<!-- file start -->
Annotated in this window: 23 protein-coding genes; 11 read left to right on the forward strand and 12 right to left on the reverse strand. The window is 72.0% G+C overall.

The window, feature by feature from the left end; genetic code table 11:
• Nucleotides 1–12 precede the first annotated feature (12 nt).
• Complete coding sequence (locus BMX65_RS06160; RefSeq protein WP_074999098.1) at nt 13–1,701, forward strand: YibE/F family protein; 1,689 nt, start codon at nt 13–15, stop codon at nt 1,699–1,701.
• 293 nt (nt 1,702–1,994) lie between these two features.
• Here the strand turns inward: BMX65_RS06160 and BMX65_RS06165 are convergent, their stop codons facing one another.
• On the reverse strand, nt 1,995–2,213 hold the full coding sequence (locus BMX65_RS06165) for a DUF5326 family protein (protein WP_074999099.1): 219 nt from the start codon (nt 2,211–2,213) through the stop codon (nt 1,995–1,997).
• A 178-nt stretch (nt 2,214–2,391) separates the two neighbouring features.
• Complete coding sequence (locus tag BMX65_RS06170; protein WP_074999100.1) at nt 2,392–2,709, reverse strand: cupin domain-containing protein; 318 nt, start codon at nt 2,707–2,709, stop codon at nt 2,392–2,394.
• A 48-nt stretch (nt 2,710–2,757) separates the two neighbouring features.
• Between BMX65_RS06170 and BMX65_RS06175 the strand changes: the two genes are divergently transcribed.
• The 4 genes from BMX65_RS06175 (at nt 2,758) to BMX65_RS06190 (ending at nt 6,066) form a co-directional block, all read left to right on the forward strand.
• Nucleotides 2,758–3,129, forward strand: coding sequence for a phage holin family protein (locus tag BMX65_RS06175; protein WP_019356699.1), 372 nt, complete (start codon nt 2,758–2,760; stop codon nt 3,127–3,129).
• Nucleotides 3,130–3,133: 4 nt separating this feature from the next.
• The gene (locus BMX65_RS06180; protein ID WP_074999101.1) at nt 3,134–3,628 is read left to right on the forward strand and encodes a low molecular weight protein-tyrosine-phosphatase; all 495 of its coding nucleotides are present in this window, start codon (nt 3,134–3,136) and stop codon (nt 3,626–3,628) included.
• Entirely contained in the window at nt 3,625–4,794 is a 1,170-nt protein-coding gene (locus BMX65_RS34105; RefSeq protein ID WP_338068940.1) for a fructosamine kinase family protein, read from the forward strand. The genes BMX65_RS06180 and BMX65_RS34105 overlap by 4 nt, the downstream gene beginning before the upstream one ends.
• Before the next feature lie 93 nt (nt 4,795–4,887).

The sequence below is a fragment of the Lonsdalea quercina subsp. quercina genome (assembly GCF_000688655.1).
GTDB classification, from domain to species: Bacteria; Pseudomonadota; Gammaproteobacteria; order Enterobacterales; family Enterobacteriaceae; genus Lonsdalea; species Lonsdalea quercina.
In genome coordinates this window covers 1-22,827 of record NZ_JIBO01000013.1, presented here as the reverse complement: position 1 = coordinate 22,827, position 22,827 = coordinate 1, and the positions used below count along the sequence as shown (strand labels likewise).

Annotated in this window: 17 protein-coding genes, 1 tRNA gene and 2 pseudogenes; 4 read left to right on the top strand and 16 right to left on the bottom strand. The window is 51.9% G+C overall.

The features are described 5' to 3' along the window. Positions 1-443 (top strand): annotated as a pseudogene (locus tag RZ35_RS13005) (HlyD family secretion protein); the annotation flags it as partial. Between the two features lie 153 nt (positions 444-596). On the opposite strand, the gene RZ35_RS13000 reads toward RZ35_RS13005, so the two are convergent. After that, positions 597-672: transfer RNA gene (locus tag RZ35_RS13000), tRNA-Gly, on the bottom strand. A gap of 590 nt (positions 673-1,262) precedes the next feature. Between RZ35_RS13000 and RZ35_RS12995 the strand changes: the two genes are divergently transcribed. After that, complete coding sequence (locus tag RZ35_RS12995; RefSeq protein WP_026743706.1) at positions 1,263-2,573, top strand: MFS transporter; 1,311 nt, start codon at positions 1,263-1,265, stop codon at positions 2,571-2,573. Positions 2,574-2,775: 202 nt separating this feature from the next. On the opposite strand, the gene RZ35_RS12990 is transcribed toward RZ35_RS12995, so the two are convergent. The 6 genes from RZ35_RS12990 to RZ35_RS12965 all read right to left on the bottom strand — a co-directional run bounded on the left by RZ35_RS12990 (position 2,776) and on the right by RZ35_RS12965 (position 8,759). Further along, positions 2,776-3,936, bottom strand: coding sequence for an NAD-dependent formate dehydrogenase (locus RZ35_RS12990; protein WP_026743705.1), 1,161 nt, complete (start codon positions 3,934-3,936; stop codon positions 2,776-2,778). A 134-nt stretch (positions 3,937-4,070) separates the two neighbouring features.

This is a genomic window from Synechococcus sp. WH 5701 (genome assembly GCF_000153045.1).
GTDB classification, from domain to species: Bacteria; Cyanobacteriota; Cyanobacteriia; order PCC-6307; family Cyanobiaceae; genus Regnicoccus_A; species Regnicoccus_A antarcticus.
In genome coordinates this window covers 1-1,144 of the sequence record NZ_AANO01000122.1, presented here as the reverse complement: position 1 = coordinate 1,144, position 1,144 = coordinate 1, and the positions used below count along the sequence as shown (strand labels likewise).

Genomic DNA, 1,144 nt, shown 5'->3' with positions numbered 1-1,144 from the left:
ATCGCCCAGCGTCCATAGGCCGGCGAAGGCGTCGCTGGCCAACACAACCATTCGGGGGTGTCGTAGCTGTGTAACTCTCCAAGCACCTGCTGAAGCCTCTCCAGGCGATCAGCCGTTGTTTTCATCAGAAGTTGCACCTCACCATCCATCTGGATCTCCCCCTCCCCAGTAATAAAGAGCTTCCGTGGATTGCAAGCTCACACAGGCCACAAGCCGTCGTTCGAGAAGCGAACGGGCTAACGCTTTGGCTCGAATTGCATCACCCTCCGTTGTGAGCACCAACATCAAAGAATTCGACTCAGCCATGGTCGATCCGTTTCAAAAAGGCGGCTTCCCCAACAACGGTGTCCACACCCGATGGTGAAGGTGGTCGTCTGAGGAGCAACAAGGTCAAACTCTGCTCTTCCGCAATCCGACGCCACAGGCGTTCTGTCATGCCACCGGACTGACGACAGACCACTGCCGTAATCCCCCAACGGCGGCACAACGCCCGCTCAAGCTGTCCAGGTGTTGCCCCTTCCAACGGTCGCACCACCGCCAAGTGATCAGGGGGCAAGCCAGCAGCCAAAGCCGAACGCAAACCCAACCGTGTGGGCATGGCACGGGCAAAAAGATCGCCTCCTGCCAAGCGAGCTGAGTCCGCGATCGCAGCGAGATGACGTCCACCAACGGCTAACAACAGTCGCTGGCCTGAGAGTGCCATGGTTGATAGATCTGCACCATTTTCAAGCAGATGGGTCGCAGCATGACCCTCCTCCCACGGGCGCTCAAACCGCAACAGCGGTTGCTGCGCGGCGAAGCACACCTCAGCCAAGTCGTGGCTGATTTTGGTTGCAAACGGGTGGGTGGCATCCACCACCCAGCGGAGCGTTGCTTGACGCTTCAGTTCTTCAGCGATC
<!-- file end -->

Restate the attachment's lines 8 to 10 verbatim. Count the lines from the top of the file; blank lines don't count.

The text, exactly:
• A 178-nt stretch (nt 2,214–2,391) separates the two neighbouring features.
• Complete coding sequence (locus tag BMX65_RS06170; protein WP_074999100.1) at nt 2,392–2,709, reverse strand: cupin domain-containing protein; 318 nt, start codon at nt 2,707–2,709, stop codon at nt 2,392–2,394.
• A 48-nt stretch (nt 2,710–2,757) separates the two neighbouring features.